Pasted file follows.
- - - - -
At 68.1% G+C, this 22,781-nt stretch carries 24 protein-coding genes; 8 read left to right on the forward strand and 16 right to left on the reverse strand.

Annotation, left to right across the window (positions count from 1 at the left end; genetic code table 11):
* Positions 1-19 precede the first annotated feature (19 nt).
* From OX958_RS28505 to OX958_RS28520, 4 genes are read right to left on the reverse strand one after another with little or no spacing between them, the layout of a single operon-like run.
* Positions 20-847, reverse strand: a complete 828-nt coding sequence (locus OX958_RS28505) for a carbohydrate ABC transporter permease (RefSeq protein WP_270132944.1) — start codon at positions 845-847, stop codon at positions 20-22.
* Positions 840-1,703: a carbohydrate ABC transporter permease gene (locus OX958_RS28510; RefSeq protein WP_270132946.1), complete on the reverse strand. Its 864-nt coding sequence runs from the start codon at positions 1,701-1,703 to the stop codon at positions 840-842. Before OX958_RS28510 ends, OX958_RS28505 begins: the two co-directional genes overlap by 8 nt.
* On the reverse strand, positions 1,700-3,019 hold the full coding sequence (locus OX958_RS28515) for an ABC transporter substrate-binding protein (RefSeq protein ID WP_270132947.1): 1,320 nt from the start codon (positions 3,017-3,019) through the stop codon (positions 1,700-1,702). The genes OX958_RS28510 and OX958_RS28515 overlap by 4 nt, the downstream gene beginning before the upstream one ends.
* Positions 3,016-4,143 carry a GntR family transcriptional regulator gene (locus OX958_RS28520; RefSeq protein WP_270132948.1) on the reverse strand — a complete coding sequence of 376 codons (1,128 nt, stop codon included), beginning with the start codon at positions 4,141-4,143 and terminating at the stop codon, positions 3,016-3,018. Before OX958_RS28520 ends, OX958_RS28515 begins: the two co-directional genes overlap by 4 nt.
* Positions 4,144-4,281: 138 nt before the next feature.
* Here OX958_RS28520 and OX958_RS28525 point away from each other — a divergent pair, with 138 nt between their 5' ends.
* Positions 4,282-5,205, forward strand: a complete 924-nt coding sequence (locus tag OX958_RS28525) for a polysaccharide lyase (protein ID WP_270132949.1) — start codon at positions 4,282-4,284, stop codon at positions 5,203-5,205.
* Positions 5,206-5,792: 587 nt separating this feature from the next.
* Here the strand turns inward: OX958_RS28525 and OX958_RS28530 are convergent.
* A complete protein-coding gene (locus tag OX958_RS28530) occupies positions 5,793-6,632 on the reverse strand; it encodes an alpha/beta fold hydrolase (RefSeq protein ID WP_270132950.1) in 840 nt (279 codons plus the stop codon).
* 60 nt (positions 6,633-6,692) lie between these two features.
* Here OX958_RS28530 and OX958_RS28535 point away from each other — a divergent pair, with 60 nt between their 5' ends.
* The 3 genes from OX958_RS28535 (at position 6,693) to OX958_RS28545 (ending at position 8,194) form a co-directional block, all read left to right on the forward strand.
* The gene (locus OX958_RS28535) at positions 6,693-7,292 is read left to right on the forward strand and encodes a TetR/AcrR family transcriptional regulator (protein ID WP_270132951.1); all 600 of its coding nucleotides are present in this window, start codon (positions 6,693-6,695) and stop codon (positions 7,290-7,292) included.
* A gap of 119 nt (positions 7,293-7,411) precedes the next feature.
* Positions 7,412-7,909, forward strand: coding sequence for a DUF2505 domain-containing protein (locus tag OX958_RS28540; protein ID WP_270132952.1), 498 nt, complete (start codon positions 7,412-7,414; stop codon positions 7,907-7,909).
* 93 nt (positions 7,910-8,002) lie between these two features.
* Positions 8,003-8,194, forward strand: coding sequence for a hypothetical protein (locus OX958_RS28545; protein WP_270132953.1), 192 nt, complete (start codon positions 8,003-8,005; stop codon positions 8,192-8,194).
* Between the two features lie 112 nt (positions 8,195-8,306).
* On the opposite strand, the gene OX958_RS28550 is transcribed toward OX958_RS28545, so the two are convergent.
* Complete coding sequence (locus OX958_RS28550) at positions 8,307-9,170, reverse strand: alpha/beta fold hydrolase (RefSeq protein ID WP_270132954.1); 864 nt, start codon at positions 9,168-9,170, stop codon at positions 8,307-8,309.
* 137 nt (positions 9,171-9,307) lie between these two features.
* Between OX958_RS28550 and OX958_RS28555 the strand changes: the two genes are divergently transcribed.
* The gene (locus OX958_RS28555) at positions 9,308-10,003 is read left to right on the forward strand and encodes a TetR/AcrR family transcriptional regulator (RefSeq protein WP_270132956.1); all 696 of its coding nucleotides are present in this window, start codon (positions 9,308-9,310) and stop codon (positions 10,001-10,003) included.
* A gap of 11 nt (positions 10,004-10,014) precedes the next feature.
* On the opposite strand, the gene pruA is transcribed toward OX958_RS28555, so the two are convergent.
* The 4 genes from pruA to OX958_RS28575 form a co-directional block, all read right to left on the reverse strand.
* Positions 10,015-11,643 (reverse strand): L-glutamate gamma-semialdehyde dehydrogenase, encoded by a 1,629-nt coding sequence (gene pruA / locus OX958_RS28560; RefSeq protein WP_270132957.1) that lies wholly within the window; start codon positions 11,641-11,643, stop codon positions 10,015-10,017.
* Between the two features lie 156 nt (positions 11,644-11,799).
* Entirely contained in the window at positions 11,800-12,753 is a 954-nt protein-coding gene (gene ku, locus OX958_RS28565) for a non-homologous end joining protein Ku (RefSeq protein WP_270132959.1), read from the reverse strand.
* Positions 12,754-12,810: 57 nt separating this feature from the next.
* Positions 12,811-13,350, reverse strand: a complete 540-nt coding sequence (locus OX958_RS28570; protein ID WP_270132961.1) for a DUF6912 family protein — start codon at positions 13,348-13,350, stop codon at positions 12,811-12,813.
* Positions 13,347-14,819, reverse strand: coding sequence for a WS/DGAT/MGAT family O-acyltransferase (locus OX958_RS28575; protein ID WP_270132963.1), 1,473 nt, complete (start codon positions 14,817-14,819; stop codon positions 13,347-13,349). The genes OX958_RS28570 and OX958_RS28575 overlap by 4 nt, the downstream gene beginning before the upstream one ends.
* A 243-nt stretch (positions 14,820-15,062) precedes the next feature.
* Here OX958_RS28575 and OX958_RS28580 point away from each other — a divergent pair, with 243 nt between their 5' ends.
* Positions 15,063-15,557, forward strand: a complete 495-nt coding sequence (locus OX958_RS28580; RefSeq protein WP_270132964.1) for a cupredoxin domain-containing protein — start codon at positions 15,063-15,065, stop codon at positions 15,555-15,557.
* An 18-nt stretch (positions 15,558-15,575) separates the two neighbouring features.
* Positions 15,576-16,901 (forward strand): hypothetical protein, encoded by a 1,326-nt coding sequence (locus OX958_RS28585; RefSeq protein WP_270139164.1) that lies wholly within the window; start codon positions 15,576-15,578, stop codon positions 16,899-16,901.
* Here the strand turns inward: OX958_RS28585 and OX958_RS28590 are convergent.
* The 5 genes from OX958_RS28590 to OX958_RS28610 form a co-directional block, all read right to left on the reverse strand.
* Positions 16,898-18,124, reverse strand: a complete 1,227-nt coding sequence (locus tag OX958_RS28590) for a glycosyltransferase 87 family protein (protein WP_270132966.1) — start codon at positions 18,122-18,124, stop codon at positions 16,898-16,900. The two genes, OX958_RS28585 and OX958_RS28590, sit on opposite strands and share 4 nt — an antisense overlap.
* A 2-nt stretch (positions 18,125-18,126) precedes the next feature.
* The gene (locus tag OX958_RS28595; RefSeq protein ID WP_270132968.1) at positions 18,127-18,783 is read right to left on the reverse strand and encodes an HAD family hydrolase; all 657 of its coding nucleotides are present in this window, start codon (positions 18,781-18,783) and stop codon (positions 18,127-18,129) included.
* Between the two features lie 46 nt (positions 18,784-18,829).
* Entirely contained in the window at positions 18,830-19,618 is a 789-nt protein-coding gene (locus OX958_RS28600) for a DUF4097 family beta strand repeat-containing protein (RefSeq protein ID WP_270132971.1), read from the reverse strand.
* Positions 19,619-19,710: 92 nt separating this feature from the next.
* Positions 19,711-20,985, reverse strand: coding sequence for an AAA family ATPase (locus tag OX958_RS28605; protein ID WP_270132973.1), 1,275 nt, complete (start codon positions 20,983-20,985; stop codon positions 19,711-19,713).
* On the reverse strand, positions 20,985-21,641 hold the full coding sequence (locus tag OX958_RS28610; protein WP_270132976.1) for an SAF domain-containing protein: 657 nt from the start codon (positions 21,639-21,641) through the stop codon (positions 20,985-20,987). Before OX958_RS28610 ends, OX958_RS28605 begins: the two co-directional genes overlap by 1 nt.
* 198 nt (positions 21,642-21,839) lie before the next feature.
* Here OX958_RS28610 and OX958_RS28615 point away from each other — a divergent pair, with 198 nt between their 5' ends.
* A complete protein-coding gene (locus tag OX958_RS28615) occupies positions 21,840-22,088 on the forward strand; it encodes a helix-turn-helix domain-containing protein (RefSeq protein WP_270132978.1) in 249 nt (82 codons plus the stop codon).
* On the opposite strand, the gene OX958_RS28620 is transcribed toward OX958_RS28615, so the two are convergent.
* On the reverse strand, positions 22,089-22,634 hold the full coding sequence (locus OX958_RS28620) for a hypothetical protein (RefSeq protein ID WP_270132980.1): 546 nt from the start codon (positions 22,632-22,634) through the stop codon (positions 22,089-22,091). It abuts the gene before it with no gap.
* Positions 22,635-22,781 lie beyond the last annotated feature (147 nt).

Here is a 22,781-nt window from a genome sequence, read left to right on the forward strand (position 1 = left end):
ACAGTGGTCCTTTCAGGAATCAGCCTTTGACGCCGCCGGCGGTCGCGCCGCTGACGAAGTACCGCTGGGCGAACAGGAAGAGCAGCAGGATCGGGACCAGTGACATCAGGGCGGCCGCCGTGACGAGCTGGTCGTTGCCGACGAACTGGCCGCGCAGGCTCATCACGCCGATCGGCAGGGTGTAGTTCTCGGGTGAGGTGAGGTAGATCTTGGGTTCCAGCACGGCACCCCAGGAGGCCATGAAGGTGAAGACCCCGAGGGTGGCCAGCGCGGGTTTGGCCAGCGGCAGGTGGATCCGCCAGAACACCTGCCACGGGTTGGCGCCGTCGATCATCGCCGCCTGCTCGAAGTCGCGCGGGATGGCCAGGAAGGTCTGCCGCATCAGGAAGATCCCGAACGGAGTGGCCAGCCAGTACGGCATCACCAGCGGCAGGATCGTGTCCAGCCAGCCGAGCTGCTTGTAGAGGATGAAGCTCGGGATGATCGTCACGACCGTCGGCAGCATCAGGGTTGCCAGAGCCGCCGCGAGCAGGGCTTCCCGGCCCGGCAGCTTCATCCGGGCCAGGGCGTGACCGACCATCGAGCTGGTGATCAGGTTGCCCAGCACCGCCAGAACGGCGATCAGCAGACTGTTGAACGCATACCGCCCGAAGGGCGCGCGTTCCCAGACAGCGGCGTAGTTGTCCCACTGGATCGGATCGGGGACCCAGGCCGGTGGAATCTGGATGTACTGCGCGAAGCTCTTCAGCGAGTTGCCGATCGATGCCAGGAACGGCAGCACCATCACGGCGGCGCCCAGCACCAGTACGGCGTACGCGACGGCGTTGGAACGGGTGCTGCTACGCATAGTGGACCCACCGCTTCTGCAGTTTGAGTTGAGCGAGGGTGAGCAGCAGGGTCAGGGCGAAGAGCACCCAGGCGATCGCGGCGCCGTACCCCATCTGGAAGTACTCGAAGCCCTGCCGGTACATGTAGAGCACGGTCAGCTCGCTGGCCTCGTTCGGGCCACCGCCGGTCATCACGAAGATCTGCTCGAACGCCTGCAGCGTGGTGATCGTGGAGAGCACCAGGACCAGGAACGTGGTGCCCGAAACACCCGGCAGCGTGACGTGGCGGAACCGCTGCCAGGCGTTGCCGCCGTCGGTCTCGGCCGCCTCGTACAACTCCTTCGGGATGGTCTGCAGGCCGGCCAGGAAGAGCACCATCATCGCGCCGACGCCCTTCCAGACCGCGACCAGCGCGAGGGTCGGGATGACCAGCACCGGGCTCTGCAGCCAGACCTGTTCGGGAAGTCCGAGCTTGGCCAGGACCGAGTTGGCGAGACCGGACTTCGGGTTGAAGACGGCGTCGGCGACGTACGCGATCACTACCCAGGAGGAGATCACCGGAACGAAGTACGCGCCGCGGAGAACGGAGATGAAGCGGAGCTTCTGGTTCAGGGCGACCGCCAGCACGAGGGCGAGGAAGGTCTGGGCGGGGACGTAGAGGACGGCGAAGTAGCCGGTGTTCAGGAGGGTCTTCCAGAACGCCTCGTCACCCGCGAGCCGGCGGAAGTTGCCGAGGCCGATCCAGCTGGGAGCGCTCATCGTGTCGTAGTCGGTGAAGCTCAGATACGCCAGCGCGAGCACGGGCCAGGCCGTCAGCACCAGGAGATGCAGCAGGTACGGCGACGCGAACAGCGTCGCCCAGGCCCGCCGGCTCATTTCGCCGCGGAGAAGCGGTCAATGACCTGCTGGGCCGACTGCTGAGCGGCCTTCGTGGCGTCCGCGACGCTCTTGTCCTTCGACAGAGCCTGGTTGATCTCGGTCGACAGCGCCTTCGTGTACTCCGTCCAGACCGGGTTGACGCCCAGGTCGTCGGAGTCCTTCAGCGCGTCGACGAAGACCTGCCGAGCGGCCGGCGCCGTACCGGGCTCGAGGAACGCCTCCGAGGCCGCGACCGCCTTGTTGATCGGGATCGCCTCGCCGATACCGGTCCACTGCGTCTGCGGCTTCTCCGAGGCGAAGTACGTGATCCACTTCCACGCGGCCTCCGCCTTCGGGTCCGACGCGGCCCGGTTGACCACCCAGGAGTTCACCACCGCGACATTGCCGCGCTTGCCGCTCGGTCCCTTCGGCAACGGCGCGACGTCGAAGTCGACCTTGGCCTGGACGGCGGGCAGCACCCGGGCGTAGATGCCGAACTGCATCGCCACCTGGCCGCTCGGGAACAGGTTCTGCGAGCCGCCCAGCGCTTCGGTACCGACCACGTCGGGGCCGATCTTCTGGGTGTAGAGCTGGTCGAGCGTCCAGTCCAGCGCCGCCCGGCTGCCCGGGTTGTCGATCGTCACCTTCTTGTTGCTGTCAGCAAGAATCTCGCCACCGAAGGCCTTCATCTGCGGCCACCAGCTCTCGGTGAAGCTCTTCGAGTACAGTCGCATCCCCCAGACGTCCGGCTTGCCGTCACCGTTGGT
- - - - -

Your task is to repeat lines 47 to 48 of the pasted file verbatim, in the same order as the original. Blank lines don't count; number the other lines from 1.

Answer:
* The gene (locus tag OX958_RS28595; RefSeq protein ID WP_270132968.1) at positions 18,127-18,783 is read right to left on the reverse strand and encodes an HAD family hydrolase; all 657 of its coding nucleotides are present in this window, start codon (positions 18,781-18,783) and stop codon (positions 18,127-18,129) included.
* Between the two features lie 46 nt (positions 18,784-18,829).